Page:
• There is no 'quasiparticle peak' in the momentum-dependent spectral function (i.e. no peak whose width becomes much smaller than the excitation energy above the Fermi level, as is the case for the Fermi liquid). Instead, there is a power-law singularity, with a 'non-universal' exponent that depends on the interaction strength.
  • Around impurities, there are the usual Friedel oscillations in the charge density, at a wavevector of 2 k_\text{F}. However, in contrast to the Fermi liquid, their decay at large distances is governed by yet another interaction-dependent exponent.
  • At small temperatures, the scattering of these Friedel oscillations becomes so efficient that the effective strength of the impurity is renormalized to infinity, 'pinching off' the quantum wire. More precisely, the conductance becomes zero as temperature and transport voltage go to zero (and rises like a power law in voltage and temperature, with an interaction-dependent exponent).
  • Likewise, the tunneling rate into a Luttinger liquid is suppressed to zero at low voltages and temperatures, as a power law.

The Luttinger model is thought to describe the universal low-frequency/long-wavelength behaviour of any one-dimensional system of interacting fermions (that has not undergone a phase transition into some other state).

Physical systems[edit]

Among the physical systems believed to be described by the Luttinger model are:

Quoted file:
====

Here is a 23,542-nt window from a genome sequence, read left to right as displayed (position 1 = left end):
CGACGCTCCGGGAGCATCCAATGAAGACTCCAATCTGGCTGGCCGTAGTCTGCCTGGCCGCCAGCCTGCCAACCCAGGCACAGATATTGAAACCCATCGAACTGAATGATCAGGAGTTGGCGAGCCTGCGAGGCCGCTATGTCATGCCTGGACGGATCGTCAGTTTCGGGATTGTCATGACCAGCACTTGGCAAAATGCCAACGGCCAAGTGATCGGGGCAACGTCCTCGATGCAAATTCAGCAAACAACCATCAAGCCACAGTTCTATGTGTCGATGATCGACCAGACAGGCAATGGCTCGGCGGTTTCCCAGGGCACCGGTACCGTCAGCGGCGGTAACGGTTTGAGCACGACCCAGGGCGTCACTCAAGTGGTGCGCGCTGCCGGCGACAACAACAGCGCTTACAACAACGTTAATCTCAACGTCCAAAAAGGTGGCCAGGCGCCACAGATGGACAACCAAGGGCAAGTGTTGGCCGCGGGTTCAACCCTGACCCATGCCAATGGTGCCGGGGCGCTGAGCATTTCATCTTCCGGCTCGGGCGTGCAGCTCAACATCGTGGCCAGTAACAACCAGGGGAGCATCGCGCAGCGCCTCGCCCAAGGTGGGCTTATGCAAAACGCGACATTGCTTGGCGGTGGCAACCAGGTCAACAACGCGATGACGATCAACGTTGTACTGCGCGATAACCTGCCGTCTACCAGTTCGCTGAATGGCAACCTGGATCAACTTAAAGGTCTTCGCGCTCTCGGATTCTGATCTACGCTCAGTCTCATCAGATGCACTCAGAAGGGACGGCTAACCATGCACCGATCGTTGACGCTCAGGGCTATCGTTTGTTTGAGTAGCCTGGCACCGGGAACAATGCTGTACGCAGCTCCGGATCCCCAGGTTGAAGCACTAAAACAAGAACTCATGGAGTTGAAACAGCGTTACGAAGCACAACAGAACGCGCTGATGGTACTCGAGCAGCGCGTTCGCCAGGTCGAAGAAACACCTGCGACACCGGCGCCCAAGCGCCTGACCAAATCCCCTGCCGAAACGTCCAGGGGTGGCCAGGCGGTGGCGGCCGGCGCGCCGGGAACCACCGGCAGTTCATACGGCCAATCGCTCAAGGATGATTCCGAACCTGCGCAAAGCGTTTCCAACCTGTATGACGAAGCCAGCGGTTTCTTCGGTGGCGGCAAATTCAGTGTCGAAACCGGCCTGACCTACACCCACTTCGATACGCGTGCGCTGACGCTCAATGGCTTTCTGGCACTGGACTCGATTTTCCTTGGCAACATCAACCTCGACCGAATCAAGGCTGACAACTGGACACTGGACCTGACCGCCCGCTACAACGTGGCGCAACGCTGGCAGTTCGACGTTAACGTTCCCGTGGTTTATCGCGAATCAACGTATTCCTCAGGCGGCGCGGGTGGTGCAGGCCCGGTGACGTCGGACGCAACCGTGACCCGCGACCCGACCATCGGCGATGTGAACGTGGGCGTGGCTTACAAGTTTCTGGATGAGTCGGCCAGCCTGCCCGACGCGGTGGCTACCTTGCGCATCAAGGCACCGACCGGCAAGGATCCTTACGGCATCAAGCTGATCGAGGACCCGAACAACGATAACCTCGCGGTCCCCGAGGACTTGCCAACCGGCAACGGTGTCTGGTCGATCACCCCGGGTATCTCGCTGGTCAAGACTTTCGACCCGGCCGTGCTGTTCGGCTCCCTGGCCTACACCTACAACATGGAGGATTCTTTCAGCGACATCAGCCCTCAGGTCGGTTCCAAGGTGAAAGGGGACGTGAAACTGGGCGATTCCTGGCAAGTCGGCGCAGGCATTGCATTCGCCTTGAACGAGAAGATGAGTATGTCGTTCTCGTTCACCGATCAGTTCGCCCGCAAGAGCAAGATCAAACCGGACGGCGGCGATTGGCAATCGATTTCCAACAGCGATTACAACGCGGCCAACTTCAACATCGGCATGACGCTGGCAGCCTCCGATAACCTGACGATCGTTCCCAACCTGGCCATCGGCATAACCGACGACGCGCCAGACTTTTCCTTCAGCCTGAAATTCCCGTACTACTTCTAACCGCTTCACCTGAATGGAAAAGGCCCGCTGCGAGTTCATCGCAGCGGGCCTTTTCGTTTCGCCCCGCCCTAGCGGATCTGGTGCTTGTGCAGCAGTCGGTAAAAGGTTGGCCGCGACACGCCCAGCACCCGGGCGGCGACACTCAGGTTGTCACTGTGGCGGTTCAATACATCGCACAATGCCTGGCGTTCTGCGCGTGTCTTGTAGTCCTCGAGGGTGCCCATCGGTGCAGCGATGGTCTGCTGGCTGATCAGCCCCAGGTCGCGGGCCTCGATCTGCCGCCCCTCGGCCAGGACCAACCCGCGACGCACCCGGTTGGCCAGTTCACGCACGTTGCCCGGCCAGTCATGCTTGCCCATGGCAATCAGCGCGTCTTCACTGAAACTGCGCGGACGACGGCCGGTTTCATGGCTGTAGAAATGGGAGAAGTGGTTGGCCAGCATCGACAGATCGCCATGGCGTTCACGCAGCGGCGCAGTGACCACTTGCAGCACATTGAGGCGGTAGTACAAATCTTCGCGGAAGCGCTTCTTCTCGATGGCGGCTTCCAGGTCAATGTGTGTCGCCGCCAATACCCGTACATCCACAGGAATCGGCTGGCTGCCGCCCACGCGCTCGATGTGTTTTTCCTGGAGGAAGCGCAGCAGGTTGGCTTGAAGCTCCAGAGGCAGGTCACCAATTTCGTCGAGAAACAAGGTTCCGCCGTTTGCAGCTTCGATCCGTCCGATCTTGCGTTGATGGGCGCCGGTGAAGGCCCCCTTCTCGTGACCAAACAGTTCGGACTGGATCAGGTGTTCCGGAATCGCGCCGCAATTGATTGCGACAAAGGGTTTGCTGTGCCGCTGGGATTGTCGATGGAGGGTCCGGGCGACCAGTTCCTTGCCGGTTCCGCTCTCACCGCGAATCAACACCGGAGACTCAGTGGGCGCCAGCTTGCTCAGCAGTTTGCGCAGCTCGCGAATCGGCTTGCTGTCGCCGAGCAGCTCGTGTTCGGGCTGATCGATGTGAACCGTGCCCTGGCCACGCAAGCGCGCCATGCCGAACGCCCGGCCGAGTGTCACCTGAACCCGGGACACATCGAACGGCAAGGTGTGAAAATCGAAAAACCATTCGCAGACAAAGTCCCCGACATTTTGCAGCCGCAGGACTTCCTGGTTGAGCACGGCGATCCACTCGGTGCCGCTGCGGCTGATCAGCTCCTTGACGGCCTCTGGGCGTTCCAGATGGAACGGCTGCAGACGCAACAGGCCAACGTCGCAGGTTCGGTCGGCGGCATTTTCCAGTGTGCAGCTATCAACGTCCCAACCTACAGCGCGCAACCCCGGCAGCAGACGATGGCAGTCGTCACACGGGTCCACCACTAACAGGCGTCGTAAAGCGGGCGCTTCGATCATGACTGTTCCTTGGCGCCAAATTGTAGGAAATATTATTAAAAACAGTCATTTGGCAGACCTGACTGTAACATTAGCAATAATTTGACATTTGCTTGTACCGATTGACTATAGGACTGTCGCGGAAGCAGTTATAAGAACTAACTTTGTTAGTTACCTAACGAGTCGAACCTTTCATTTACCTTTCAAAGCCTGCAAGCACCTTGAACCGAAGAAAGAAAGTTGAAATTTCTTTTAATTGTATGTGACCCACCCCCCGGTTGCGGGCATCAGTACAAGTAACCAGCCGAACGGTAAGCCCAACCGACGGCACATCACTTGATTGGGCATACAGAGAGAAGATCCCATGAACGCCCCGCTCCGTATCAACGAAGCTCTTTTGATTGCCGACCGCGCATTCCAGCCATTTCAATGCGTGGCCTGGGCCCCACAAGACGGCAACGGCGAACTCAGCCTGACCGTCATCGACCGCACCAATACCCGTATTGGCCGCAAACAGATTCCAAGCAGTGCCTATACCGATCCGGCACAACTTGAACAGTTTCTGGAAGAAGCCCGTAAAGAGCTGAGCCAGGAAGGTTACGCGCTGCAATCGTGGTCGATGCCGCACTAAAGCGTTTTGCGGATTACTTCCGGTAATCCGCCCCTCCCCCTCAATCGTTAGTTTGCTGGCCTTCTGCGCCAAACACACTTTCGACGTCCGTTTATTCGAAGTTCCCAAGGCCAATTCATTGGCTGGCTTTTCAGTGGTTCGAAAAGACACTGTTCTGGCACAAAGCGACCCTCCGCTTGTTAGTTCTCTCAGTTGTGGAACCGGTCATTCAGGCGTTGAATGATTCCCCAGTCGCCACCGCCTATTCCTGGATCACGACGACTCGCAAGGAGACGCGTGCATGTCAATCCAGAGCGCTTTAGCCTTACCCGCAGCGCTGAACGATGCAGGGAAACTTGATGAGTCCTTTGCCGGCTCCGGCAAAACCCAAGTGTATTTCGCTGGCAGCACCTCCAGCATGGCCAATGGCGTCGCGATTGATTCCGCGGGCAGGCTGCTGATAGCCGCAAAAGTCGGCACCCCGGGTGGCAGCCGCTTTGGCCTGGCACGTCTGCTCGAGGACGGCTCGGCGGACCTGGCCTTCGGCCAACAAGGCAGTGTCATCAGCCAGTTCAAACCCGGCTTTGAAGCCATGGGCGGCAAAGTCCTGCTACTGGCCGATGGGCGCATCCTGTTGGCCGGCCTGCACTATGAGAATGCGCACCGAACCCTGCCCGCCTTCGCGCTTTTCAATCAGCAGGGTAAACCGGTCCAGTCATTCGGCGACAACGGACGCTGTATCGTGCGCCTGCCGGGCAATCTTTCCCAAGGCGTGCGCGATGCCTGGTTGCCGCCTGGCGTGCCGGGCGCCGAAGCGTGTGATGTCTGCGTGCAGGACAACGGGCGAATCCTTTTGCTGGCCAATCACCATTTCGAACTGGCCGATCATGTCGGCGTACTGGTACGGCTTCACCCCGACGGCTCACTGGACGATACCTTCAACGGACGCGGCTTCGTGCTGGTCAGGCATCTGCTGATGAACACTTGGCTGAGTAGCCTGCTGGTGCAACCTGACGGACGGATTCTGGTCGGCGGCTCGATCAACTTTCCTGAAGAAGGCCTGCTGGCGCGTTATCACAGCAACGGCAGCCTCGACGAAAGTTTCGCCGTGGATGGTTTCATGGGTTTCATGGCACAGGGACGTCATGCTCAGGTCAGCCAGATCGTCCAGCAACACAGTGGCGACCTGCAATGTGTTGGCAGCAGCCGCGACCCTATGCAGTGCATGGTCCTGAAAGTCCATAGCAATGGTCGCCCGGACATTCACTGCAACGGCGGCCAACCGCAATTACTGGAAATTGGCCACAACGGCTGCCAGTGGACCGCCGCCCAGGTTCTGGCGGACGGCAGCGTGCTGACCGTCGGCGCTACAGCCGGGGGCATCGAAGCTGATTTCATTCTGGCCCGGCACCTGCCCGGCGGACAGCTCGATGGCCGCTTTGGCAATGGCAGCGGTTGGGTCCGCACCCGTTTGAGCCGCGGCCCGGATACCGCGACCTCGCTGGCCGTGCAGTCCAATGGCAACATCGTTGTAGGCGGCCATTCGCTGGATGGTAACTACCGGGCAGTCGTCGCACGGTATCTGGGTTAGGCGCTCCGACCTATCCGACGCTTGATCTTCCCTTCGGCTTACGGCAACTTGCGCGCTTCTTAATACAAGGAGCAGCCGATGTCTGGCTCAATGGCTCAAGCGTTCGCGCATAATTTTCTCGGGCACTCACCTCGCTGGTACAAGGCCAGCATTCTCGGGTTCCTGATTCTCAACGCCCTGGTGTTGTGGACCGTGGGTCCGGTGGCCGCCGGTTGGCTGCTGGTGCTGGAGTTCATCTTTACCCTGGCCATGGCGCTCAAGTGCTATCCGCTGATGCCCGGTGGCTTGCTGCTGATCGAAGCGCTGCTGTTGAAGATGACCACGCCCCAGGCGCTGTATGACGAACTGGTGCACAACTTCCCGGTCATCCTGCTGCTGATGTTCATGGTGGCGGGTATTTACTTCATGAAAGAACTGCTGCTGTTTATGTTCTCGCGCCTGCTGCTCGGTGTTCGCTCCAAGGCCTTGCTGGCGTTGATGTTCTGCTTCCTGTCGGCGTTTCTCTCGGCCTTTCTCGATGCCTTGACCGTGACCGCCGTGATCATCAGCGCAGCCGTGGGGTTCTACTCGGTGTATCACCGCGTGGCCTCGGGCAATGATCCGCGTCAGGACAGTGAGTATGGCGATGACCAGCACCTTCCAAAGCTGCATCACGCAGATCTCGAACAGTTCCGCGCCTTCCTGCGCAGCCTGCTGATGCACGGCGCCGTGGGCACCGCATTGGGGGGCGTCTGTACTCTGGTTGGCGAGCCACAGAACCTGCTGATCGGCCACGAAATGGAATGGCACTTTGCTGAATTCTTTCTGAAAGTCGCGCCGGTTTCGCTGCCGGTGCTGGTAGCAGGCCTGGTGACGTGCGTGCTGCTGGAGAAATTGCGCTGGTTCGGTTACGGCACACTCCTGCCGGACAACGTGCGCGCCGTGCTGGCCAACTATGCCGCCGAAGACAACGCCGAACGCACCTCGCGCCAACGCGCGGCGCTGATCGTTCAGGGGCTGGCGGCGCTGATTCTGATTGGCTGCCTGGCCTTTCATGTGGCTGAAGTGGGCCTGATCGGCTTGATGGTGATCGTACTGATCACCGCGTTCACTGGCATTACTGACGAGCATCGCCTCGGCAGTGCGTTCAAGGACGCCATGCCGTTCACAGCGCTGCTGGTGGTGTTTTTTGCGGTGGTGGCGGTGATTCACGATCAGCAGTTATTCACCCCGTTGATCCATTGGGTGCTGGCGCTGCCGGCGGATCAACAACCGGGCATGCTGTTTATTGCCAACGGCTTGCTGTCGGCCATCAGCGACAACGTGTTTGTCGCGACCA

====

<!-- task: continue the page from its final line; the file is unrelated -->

• artificial 'quantum wires' (one-dimensional strips of electrons) defined by applying gate voltages to a two-dimensional electron gas, or by other means (lithography, AFM, etc.)
  • electrons in carbon nanotubes[1]
  • electrons moving along edge states in the fractional Quantum Hall Effect
  • electrons hopping along one-dimensional chains of molecules (e.g. certain organic molecular crystals)
  • fermionic atoms in quasi-one-dimensional atomic traps
  • a 1D 'chain' of half-odd-integer spins described by the Heisenberg model (the Luttinger liquid model also works for integer spins in a large enough magnetic field)

Attempts to demonstrate Luttinger-liquid-like behaviour in those systems are the subject of ongoing experimental research in condensed matter physics.

See also[edit]

Bibliography[edit]

  • Mastropietro, Vieri; Mattis, Daniel C. (2013). Luttinger Model: The First 50 Years and Some New Directions. World Scientific. ISBN 978-981-4520-71-3. 
  • S. Tomonaga: Progress in Theoretical Physics, 5, 544 (1950)
  • J. M. Luttinger: Journal of Mathematical Physics, 4, 1154 (1963)
  • D.C. Mattis and E.H. Lieb: Journal of Mathematical Physics, 6, 304 (1965)
  • F.D.M. Haldane, “’Luttinger liquid theory’ of one-dimensional quantum fluids”, J. Phys. C: Solid State Phys. 14, 2585 (1981)

References[edit]

  1. ^ "Direct observation of Tomonaga–Luttinger-liquid state in carbon nanotubes at low temperatures". Nature. 4 December 2003. Bibcode:2003Natur.426..540I. doi:10.1038/nature02074. 

External links[edit]